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Suppose we are given a quadratic number field $\mathbb{Q}(\sqrt{d})$, for some integer $d$ which is not a perfect square. I wish to study when is an element $\alpha \in \mathbb{Q}(\sqrt{d})$ a perfect square, i.e. $\alpha = \beta^2$ for some $\beta \in \mathbb{Q}(\sqrt{d})$. Similarly, how to test whether an element $\alpha \in \mathbb{Q}(\sqrt{d})$ is a perfect cube, i.e. $\alpha = \beta^3$ for some $\beta \in \mathbb{Q}(\sqrt{d})$. I know the above questions reduce to solving appropriate quadratic/cubic equations over rationals but I am looking for a direct test similar to quadratic/cubic residuacity tests that we have for finite fields.

I have little to zero knowledge of algebraic number theory but I am willing to do the hard work. I am looking for books or resources (preferably beginner friendly) which deal with these two questions in detail. My gratitude in advance if anyone can point me in the right direction.

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    $\begingroup$ Do you mean squares or quadratic residues? $\endgroup$ Jun 24, 2021 at 12:03
  • $\begingroup$ @franzlemmermeyer I guess square will be the appropriate term. $\endgroup$ Jun 24, 2021 at 17:53
  • $\begingroup$ @franzlemmermeyer I realized just now that I had looked up your website in fen.bilkent.edu.tr/~franz/rl2/rlb12.pdf before asking this question. Based on the little knowledge that I have, I am aware that quadratic and cubic reciprocity laws do go into $\mathbb{Z}[\iota]$ and $\mathbb{Z}[\omega]$ but I am not sure whether the quadratic reciprocity in number fields in the link above actually has any connection to my query above, as you correctly pointed out that I am looking for perfect squares and cubes, and not residues in number fields. Could you please clarify that, if possible. $\endgroup$ Jun 25, 2021 at 11:09

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Since every algebraic number is the quotient of an algebraic integer and an ordinary integer, we can write every element as a quotient of an algebraic integer and a square number. This reduced the problem to elements of ${\mathbb Z}[\sqrt{m}]$.

A necessary condition for $\alpha$ to be a square is that its norm is a square; assume therefore that $N\alpha = \alpha \alpha' = m^2$ for an integer $n$.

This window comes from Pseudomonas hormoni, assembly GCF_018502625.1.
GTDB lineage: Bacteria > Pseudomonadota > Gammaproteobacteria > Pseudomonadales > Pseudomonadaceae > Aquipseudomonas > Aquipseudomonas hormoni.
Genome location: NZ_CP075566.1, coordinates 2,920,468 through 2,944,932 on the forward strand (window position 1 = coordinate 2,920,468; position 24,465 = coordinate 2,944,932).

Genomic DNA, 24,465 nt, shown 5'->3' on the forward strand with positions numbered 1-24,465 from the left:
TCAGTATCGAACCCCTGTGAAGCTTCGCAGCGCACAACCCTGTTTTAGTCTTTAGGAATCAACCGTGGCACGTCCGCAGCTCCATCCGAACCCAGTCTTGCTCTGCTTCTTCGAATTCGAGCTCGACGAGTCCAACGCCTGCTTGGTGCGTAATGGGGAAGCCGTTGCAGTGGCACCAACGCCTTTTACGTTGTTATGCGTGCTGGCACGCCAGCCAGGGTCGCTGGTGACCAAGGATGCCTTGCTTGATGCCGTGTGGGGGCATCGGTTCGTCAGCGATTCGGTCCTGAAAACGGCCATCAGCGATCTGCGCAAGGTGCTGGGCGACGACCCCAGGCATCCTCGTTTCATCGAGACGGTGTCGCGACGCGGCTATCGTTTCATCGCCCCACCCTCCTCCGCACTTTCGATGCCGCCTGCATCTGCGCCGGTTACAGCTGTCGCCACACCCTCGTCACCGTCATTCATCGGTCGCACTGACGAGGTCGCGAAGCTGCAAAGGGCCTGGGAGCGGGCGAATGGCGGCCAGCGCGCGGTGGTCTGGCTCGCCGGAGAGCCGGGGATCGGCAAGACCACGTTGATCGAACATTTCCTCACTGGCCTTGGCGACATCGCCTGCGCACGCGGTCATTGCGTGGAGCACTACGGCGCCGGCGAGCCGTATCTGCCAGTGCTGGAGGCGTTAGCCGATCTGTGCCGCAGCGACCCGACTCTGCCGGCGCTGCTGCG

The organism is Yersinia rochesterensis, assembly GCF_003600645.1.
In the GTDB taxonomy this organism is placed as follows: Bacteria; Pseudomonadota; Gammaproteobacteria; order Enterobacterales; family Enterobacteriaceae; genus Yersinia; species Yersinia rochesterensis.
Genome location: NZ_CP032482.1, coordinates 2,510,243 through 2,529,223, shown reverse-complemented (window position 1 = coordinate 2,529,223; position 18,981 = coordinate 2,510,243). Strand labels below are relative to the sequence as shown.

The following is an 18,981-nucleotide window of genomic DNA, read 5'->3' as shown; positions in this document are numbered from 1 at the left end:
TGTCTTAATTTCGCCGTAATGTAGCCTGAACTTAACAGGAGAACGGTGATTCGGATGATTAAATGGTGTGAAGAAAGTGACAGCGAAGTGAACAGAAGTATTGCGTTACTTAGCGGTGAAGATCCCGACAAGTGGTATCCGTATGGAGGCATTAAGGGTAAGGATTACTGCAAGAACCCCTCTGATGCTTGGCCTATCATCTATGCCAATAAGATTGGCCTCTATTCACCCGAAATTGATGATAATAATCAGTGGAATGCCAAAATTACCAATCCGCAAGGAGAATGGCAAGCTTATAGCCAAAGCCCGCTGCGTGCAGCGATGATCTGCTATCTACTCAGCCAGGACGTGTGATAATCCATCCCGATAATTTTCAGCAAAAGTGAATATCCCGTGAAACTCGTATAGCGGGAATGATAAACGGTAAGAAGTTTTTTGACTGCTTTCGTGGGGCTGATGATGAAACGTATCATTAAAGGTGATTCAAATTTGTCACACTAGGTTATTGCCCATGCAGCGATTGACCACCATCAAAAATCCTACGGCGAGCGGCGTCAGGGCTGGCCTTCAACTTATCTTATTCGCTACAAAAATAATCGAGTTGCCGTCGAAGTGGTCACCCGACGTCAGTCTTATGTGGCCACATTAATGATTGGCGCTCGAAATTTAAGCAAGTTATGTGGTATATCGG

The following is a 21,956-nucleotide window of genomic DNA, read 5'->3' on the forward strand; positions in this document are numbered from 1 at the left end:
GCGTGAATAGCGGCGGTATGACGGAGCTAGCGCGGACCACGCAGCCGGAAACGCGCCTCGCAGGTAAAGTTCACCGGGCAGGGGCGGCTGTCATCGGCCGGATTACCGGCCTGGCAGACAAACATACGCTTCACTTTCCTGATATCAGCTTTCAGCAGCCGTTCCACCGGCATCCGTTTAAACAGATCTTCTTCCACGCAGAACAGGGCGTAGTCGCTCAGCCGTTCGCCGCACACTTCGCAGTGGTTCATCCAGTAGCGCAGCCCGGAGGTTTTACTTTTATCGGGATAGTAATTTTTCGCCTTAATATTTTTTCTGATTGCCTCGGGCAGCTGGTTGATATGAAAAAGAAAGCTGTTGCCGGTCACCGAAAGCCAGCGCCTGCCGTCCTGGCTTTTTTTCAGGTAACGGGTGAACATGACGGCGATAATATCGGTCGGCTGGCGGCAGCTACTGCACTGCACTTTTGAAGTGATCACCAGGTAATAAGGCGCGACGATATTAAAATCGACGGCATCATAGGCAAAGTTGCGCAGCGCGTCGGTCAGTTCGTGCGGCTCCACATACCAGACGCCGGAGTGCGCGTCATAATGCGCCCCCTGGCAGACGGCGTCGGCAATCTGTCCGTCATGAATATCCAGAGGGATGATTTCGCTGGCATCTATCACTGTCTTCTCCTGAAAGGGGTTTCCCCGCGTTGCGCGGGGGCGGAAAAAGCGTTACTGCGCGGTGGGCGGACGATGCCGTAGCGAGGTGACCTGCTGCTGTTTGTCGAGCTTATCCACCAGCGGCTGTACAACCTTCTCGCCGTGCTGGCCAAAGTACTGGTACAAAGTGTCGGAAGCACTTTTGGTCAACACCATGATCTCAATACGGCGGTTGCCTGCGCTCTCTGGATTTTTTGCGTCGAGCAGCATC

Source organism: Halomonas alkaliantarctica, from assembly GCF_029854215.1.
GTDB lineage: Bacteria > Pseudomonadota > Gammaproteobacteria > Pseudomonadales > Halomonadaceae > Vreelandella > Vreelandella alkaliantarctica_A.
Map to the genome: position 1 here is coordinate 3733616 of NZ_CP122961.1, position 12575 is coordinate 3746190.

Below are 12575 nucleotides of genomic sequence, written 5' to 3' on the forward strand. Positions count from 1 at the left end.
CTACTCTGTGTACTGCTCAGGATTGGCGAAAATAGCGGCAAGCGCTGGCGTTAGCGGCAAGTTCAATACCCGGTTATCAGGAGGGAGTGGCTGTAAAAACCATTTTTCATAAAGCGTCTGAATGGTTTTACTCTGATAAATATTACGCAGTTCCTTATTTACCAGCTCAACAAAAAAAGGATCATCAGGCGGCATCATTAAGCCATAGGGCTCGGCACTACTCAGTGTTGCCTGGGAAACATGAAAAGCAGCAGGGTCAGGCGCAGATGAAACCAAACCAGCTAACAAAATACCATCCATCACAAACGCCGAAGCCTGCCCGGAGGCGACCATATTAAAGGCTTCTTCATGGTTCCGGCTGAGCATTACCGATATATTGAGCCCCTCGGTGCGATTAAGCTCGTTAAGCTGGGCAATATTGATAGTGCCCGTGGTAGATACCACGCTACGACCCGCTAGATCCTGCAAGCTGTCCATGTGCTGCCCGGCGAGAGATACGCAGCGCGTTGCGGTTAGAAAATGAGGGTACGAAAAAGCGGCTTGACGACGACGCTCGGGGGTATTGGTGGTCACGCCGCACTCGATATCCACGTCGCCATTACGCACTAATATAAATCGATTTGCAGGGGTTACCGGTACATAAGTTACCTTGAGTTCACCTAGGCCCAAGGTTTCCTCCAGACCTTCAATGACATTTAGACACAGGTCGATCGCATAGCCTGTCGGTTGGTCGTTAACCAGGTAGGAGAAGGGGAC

Now we recall the ancient Babylonians' idea that you can compute two unknowns from their sum and their difference: \begin{align*} (\sqrt{\alpha} + \sqrt{\alpha'}\,)^2 & = \alpha + \alpha' + 2n, \\ (\sqrt{\alpha} - \sqrt{\alpha'}\,)^2 & = \alpha + \alpha' - 2n, \end{align*} Thus with $r = \sqrt{\alpha + \alpha' + 2n}$ and $s = \sqrt{\frac{\alpha + \alpha' - 2n}m}$ (if $s$ is not an integer, $\alpha$ is not a square) we have $$ \sqrt{\alpha} = \frac{r + s \sqrt{m}}2. $$

Example: Compute $\sqrt{\alpha}$ for $\alpha = 37 + 20 \sqrt{3}$. Here $N\alpha = 169 = 13^2$, and we find $r = \sqrt{74 + 2 \cdot 13} = 10$, $s = \sqrt{\frac{74 - 2\cdot 13}3} = 4$, hence $\sqrt{\alpha} = 5 + 2 \sqrt{3}$.

Of course you can test whether elements are squares by testing whether they are squares modulo suitably chosen ideals; if you choose to do so, this is best done without using any reciprocity law.

A necessary condition for $\alpha = r + s \sqrt{m}$ to be a cube is that its norm $\alpha \alpha' = n^3$ is the cube of an integer. In this case $$ (\sqrt[3]{\alpha} + \sqrt[3]{\alpha'})^3 = \alpha + \alpha' + 3n (\sqrt[3]{\alpha} + \sqrt[3]{\alpha'}). $$ For $\alpha$ to be a cube, this equation must have an integral root $2r$, which can be easily checked in a finite number of steps.

Next consider $\omega = \frac{\sqrt[3]{\alpha} - \sqrt[3]{\alpha'}}{\sqrt{m}}$; here $$ \omega^3 = \frac{\alpha - \alpha'}{m \sqrt{m}} + \frac{3n}{m} \omega, $$ and if $\alpha$ is a cube, this cubic must have an integral root $2s$.

Example: Let $\alpha = 100 + 51 \sqrt{3}$. Then $N\alpha = \alpha \alpha' = 13^3$, and $2r$ must be an integral root of $$ X^3 - 39X -200 = 0. $$ Since $X = 8$ is the only real root, we must have $2r = 8$, hence $r = 4$. Similarly, $2s$ is a root of $$ X^3 + 13X - 34 = 0, $$ and since $X = 2$ is the only real root we conclude that $s = 1$. In fact, $\sqrt[3]{100 + 51\sqrt{3}} = 4 + \sqrt{3}$.